Cigarette smoking is estimated to lead to 4.9 million premature deaths per year worldwide. This is predicted to rise to 10 million by 2020. In western countries it kills half of all smokers who fail to stop. The prevailing model for tobacco addiction is that nicotine from cigarettes rewards smoking and punishes abstinence, tapping into a motivational system of operant conditioning that requires no conscious awareness. However, there are also accounts which involve cognitive biases and the effect of nicotine on impulse control. The brain pathways involved have been studied extensively, but the role of different nicotine receptor subtypes and other neurotransmitter systems is still subject to debate. In western countries, cigarette smoking as an adult has a heritability of 30-50% and candidate genes have been identified that may contribute in part to addiction susceptibility. Many socio-cultural correlates of cigarette smoking have been established, but a comprehensive model that accounts for these and links them with the psychobiological aspects of nicotine addiction has not been forthcoming.
Structured behavioural support programmes aid cessation attempts, as do a number of pharmacotherapies, most notably nicotine replacement treatments and bupropion, but the underlying mechanisms are unclear. This book deals with the problems involved in understanding and treating nicotine and tobacco addiction. Topics covered include the nature of the worldwide health problem posed by cigarette smoking, the psychodynamics of cigarette addiction, and the basic pharmacology and biochemistry of nicotine and its effect on the brain. Further chapters analyse the genetic basis of susceptibility to nicotine addiction. Finally, the contributors address approaches to therapy. A continuing theme in the discussions throughout the book is how best to treat nicotine addiction, given that many smokers would like to stop smoking but are unable to do so because of their addiction. This book will be of great value to all psychologists and psychiatrists working on addiction, specifically to nicotine but also to other compounds and behaviours.
It will also be of interest to neuroscientists and pharmacologists working on nicotine receptors and the brain pathways involved in dependence, as well as to biochemists, molecular biologist and to public health officials.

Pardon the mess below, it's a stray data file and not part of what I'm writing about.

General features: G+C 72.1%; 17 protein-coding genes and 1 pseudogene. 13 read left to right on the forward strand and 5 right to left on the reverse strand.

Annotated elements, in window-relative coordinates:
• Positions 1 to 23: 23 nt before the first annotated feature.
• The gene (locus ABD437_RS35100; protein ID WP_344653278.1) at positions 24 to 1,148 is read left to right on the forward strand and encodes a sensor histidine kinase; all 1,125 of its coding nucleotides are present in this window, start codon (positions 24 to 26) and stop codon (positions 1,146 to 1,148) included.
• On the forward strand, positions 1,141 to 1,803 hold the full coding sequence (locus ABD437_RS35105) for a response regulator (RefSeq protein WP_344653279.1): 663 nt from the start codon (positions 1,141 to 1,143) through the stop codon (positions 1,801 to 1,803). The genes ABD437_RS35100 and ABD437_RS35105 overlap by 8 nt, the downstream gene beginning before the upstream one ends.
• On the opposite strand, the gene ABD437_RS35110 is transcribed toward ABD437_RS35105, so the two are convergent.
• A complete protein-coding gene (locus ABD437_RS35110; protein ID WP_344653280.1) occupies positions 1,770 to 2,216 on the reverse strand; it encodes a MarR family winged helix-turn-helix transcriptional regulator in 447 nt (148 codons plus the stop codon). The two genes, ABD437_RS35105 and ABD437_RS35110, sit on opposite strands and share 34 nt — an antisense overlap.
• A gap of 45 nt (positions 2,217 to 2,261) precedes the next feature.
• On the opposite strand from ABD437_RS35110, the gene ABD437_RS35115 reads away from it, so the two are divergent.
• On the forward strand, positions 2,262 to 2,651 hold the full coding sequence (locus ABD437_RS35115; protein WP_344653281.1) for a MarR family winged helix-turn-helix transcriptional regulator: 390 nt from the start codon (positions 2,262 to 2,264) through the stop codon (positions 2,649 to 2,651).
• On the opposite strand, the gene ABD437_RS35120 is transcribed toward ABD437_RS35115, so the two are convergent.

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Symposium on Understanding nicotine and tobacco addiction, held at the Novartis Foundation, London, 17-19 May 2005. Editors: Gregory Bock (Organizer) and Jamie Goode. This symposium is based on a proposal made by Robert West and Gino van Heeke. William A. Corrigall Chair's introduction. Richard Peto and Richard Doll The hazards of smoking and the benefits of stopping. Discussion. Ian Stolerman Animal models for nicotine dependence. Discussion. Robert West Defining and assessing nicotine dependence in humans. Discussion. General discussion I. Uwe Maskos, Sylvie Granon, Philippe Faure and Jean-Pierre Changeux Nicotinic acetylcholine receptor functions in the CNS investigated with a novel method of stereotaxic gene re-expression in knockout mice. Discussion. Marina R. Picciotto Nicotine-mediated activation of signal transduction pathways. Discussion. David Balfour Complementary roles for the accumbal shell and core in nicotine dependence. Discussion. Christian Heidbreder The dopamine D3 system: new opportunities for dopamine-based reward. Discussion. Athina Markou Pathways and systems involved in nicotine dependence. Discussion. Arthur L. Brody Localizing tobacco dependence pathways with functional brain imaging. Discussion. Caryn Lerman Pharmacogenetic approach to nicotine dependence treatment. Discussion. Robert Walton Pharmacogenomics and smoking cessation. Discussion. General discussion II Power in studies. Receptor desensitization. Peter Hajek What limits the efficacy of current nicotine replacement therapies? Discussion. Saul Shiffman, Stuart Ferguson and Deborah Scharf Exploring behavioural mechanisms of nicotine replacement therapy for smoking cessation. Discussion. Rachel F. Tyndale and Edward M. Sellers Modifying the metabolism of nicotine as a therapeutic strategy. Discussion. William A. Corrigall Challenges in discovery and development of pharmacotherapies for tobacco addiction. Discussion. Final discussion Nicotine comorbidity. Animal models. Index of contributors. Subject index.